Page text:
When it comes to selecting mutual funds for a defined contribution (DC) plan’s investment menu, plan sponsors can encounter an alphabet soup of different share classes with varying fee structures sprinkled in—and that’s ultimately what sets them apart. The fee structure may be different across a fund’s share classes, but participants investing into the same fund will be investing into the same asset-class mix with the same underlining securities. So to avoid confusion, it’s important to understand the basics. Read more >
Small Talk

ON THIS DATE: In 1539, Hernando de Soto, the Spanish explorer, landed in Florida with 600 soldiers to search for gold. In 1783, the first daily newspaper was published in the U.S. by Benjamin Towner called “The Pennsylvania Evening Post.” In 1854, the U.S. territories of Nebraska and Kansas were established. In 1868, Memorial Day was observed widely for the first time in the U.S. In 1879, William Vanderbilt renamed New York City’s Gilmore’s Garden to Madison Square Garden. In 1922, the Lincoln Memorial was dedicated in Washington, D.C. In 1958, unidentified soldiers killed in World War II and the Korean conflicts were buried at Arlington National Cemetery. In 1971, Mariner 9, the American deep space probe blasted off on a journey to Mars. In 2002, in New York, a ceremony was held to officially mark the end of the clean-up from the World Trade Center terrorist attacks on September 11, 2001. In 2012, New York City Mayor Michael Bloomberg announced the Portion Cap Rule. The proposed amendment to the city health code would have required that food service establishments limit the size of sugary beverages to 16 ounces. Later, the New York Court of Appeals ruled that the New York City Board of Health had exceeded the scope of its regulatory authority.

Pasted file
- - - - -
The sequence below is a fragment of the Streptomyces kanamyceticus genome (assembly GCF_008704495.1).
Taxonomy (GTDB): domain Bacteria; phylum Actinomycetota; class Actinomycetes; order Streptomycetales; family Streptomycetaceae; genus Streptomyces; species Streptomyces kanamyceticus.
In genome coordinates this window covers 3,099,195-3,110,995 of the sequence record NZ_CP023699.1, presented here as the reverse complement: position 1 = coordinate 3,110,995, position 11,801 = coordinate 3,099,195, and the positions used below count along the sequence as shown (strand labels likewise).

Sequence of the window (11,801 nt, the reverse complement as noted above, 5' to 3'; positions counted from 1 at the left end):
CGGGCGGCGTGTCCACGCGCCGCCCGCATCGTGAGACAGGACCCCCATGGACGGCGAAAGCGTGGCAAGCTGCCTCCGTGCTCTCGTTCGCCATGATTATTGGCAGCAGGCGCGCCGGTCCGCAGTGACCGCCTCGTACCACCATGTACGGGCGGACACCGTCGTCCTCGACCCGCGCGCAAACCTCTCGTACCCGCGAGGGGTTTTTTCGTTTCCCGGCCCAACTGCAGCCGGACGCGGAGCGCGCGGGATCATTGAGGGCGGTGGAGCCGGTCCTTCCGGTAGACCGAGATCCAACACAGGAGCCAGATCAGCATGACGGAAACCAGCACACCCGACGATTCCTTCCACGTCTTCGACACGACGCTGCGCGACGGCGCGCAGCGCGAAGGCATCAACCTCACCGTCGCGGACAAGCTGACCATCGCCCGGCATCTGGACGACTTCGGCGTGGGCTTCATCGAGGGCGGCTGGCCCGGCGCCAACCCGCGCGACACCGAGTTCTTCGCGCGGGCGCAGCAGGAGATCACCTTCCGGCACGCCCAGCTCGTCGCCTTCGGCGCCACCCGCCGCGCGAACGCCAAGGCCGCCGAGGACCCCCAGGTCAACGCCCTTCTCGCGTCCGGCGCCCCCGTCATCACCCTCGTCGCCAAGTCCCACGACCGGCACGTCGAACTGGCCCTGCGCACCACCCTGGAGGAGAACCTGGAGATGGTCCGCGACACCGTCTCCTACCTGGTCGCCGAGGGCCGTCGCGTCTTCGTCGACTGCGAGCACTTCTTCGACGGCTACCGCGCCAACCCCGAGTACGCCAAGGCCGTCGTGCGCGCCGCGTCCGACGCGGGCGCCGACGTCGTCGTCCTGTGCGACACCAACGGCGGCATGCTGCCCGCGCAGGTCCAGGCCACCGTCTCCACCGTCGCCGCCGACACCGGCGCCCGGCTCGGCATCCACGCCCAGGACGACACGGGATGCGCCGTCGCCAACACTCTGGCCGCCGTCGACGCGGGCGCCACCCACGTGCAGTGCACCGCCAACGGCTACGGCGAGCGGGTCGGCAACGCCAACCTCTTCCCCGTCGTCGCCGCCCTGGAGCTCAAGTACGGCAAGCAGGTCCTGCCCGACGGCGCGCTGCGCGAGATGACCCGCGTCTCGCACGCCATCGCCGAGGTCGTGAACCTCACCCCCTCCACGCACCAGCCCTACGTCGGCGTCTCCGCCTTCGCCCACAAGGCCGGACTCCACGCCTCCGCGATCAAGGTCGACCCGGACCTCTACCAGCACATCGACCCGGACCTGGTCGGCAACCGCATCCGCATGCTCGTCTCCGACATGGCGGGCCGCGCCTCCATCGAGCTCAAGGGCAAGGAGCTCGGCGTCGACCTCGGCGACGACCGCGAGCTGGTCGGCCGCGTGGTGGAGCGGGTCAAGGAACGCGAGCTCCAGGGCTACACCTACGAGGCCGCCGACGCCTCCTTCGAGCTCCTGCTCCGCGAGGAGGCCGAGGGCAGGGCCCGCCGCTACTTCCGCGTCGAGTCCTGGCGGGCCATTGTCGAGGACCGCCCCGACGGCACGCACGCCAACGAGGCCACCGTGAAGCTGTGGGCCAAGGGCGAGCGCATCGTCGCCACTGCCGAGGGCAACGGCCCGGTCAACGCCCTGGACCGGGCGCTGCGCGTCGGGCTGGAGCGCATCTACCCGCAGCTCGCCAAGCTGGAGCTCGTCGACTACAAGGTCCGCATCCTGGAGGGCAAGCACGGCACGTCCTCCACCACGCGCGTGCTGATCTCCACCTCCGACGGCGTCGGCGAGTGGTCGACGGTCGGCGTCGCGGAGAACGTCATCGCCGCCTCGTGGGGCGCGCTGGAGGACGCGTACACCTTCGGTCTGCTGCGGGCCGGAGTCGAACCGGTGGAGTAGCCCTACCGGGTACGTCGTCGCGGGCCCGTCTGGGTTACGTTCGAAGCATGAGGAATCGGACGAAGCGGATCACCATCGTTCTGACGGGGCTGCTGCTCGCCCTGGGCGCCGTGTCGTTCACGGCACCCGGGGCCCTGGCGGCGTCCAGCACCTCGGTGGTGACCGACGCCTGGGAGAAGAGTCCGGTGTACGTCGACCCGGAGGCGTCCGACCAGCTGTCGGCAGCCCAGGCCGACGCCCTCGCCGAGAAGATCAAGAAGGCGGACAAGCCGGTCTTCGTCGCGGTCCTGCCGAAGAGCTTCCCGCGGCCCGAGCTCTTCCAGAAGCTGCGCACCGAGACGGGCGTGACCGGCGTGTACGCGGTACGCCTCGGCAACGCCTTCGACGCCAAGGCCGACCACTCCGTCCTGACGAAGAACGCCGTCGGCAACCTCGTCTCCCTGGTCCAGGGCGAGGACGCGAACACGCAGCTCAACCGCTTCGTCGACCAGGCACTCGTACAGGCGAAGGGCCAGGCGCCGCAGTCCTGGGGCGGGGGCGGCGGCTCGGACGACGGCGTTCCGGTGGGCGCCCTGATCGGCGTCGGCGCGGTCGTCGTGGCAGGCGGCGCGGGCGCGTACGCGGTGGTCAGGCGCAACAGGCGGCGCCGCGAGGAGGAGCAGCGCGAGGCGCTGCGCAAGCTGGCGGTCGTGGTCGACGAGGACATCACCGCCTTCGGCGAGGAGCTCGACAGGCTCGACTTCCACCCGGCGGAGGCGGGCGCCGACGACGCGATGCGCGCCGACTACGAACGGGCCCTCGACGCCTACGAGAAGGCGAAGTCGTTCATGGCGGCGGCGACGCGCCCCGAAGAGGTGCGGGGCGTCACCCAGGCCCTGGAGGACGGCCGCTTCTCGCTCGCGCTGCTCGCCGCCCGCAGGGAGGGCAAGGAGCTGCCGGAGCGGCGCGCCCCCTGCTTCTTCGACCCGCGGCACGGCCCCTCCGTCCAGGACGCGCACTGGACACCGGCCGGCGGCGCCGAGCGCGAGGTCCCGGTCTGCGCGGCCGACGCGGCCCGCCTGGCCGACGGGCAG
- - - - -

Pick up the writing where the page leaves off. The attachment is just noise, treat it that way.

SURVEY SAYS RESPONSES: Last week, I asked NewsDash readers, “Does your company offer perks for the summer months, and which perk would you most value?” Nearly four in ten (39.6%) of responding readers indicated their company offers no summer perks. More than one-third (35.4%) said their company holds a picnic or other social event. A relaxed dress code was selected by 18.7% of respondents, shorter hours on Fridays was chosen by 14.6%, and flexible work schedules was selected by 12.5%. Asked which summer perk they would MOST value, more than half (57.4%) said shorter hours on Fridays; 17% said flexible work schedules, 10.6% chose more ability to work from home, and 2.1% each selected “a relaxed dress code” and “free drinks.” In verbatim comments, some lucky readers said they get some of these perks year-round. A couple noted that short staff and workload may make perks harder for employees—especially in the benefits world, one said. One reader suggested bringing pets to work as a perk and another said picnics and social activities would be helpful in winter months when everyone is “stir crazy.” Editor’s Choice goes to the reader who said: “I would institute a Happy Hour. No, not that kind, but one in which grumps n’ witches served less whine.” Thanks to all who participated in the survey! Read more >
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Editorial: Alison Cooke Mintzer alison.mintzer@strategic-i.com

Advertising: Paul Zampitella paul.zampitella@strategic-i.com